Abstract: The aim of this study was to evaluate the influence of irrigation intensity in development of Cedrella fissilis seedlings in the greenhouse. The statistical design was randomized blocks, arranged in a bi-factorial design with split plot with three replications. As main plot was characterized for irrigation frequencies (treatments): T1 – one time irrigation daily (at 11h00min); T2 – two times irrigation daily (at 11h00min and 19h00min); T3 – three times irrigation daily (at 07 h00min, 11h00min, and 19h00min) and T4 – four times irrigation daily (at 07h00min, 11h00min, 15h00min, and 19h00min) and as a sub-portion eight times week assessment, and an eighth hardening phase. For the experiment was used a system of localized irrigation, consisting of: pump, irrigation nozzles, tubes and valves. The seedlings were grown in plastic containers (tubes) suspended for PVC trays. Data were collected weekly, obtaining the height and diameter of the seedlings, dry mass production and the number of sheets in each evaluation. After the analysis it was concluded that the frequency of the three irrigations per day showed the C. fissilis seedlings with better development and able to go to the field.
Keywords: Cedar, Water, Optimization, Biomass, Development.
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Communications in Plant Sciences, vol 6, issues 3-4, p.35-37, 2016
Full title: Predicting red cypress vine leaf area by a linear equation
Authors: Elise Antero Alves and Leonardo Bianco de Carvalho
Abstract: We aimed to determine a linear equation to predict the leaf area of Ipomoea quamoclit L. (red cypress vine), an important weed infesting perennial crops in Brazil and worldwide, as a function of leaf blade length and width. Leaves with no injuries were collect in several ecosystems. We electronically measured leaf blade maximum length through principal nervure (LBL), leaf blade maximum width perpendicular to principal nervure (LBW), and leaf blade area (LA), and then we calculated the product of LBL and LBW. A linear regression analysis performed to test the relation of LA and LBLxLBW. In addition, the Shapiro-Wilk test performed to test normality of regression residuals. The leaf area of red cypress vine could be calculated as a function of the product of leaf blade length and leaf blade width, by using the equation LA=11.987+3.6439*LBLxLBW.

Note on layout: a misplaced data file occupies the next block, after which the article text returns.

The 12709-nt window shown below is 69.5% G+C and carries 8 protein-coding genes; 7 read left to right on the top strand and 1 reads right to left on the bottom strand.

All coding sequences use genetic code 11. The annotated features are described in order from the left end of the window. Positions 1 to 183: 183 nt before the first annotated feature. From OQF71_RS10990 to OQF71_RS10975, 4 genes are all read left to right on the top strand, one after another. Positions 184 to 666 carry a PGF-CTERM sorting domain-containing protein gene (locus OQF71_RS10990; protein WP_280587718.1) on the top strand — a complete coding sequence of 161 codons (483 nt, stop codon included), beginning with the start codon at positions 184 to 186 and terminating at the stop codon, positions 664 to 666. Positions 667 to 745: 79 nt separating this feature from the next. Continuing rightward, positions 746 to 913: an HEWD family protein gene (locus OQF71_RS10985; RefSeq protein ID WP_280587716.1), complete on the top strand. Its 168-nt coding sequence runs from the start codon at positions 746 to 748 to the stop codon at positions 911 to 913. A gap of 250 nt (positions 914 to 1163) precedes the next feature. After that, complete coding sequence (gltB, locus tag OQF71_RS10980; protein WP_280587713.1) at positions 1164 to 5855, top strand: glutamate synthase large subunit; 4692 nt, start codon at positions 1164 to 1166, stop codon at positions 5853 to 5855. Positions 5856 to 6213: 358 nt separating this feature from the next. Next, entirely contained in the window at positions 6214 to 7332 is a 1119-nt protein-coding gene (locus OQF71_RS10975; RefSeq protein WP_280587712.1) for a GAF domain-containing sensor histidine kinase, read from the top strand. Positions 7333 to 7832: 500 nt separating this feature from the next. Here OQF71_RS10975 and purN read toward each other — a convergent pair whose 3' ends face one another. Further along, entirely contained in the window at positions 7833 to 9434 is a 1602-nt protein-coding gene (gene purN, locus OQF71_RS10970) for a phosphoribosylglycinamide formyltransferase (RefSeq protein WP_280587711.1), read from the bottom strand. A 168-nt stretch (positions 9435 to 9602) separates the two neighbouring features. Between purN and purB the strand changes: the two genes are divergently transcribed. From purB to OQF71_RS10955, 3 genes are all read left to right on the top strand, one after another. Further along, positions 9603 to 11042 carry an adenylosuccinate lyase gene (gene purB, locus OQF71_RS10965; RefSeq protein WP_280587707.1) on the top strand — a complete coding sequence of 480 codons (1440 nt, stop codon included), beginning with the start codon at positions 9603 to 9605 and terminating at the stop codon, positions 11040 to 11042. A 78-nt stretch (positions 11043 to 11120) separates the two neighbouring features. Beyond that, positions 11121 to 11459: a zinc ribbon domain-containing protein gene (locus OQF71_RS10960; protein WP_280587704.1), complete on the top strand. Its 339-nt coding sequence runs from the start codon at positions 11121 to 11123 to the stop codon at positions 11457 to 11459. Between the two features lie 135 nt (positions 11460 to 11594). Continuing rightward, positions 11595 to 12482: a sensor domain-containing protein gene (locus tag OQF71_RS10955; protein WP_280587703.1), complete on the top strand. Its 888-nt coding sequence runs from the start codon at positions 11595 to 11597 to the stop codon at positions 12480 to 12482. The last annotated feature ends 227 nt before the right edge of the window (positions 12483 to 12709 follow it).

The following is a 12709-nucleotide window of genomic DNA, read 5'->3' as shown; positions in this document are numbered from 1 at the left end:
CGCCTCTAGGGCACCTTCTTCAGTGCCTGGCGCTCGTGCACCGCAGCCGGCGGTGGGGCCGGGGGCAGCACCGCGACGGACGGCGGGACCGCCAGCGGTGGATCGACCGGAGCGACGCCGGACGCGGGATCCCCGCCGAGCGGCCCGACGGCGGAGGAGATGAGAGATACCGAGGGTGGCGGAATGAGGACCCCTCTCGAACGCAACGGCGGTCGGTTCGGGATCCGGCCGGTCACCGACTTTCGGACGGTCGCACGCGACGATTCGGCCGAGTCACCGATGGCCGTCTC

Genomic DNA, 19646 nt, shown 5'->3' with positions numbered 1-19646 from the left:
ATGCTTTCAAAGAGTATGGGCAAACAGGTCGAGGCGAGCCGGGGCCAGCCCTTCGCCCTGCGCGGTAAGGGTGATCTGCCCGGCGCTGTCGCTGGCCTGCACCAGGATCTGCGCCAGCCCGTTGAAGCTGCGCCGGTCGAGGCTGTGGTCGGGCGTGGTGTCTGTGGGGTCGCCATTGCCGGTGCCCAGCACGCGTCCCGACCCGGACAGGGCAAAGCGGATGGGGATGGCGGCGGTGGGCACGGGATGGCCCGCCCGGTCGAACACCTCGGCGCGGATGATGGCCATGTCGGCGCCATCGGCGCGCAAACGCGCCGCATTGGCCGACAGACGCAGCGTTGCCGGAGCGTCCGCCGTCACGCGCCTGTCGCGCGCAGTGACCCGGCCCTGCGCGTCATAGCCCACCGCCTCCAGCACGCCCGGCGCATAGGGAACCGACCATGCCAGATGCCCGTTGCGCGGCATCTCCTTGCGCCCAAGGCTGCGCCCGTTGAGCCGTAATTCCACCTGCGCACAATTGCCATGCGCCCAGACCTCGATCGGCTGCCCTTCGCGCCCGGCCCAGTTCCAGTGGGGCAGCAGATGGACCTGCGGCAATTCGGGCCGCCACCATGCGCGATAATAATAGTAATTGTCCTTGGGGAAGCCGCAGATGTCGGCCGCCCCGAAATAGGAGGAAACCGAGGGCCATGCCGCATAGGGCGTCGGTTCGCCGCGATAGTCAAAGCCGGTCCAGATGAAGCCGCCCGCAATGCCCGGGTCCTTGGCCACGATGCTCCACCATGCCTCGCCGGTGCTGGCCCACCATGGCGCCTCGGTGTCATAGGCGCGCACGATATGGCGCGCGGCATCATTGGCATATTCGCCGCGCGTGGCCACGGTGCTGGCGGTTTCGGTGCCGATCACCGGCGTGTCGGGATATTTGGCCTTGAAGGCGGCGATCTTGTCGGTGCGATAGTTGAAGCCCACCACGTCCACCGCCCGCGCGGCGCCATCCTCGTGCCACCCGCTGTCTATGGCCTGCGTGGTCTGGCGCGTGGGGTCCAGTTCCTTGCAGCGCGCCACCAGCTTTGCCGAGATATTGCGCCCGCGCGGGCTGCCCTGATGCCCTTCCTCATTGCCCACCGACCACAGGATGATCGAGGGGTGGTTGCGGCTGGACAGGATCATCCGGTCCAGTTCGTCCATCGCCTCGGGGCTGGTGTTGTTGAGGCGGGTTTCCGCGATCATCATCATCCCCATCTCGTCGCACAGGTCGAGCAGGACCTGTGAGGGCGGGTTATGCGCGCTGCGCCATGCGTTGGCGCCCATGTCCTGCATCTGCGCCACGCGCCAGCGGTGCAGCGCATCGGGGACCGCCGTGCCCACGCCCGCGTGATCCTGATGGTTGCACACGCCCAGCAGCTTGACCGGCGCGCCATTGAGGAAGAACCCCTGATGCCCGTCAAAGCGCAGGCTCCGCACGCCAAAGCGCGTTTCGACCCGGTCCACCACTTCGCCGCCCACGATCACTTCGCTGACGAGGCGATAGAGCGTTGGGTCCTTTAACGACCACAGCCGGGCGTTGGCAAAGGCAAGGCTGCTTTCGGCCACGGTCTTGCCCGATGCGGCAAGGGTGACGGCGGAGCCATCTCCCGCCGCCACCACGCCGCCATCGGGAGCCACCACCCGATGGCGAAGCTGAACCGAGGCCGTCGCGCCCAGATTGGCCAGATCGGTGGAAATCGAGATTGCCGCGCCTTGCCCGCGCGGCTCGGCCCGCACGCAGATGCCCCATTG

Keywords: Ipomoea quamoclit, Leaf area, Non-linear estimation, Plant growth, Biometry.
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Communications in Plant Sciences, vol 6, issues 3-4, p.27-34, 2016
Full title: Studies on ethno medicinal plant diversity in an urban area – a case study
Authors: Sudipta Biswas and Arnab Banerjee
Abstract: The present study deals with the Ethno-medicinal plants used by the local communities in Santragachhi area, under Howrah Municipal Corporation, ward no. 38, District Howrah, West Bengal, India. An ethno medicinal survey was carried out the use of medicinal plants in Santragachi region. The information was gathered from the local community people using an integrated approach botanical collections, group discussion and interview with questionnaire during 2012-2013. Among 50 informants interviewed, 10 were tribal practitioners. A total of 53 genera and 33 families are documented. In most of case, fresh parts of the plants were used for the preparation of medicine. The results further revealed that the natives of this area are not very much practiced in using the medicinal plants in the treatment of human illness. The study area is delimited by number of wetlands and the people collect the aquatic plants by their habitual knowledge as food resources. But due to expansion of city area, road construction causes loss of plant diversity and random exploitation of natural resources many valuable medicinal plants are at the stage of extinction. The present study documented ethno medicinal plants were mostly used for treatment of various diseases.
Keywords: Santragachi, West Bengal India, Traditional Knowlege, Disease, Phytodiversity.
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Communications in Plant Sciences, vol 6, issues 1-2, p.19-25, 2016
Full title: Sources, survival and transmission of Cryptosporiopsis sp., leaf and nut blight pathogen of cashew (Anacardium occidentale Linn)
Author: Menge Dominic and Shamte Shomari
Abstract: The germination of conidia was studied from 2 hours to 16 hours after incubation at an interval of two hours period. The germination of macroconidia microscopically was followed to understand the timing of key events. Ten infected cashew nuts were placed each on a Petri dish containing malt extract agar and incubated at 27 °C for 10 days. Cryptosporiopsis sp. pathogen was detected in nut samples of cashew clones. Leaf and nut blight pathogen remained viable up to one year in plant debris stored under laboratory condition at a minimum temperature range from 4 to 5 °C. There was a rapid population decline on viable counts of Cryptosporiopsis sp. recovered from sterile and unsterile soil after various periods of time. In debris buried at a depth of 7 cm in sterile or unsterile soil they survived for four months with 8% and 5% of disease samples with viable pathogen. Saprophytic survival capacity of the fungus Cryptosporiopsis sp. in cashew field revealed that the pathogen survival was 80% up to four months of incubation but fell to 40% after 6 months. It was demonstrated that plant debris, soil and nuts could harbour sufficient inoculum to cause disease in new plants.
Keywords: Survival, Fungus, Viability, Conidia, Germination.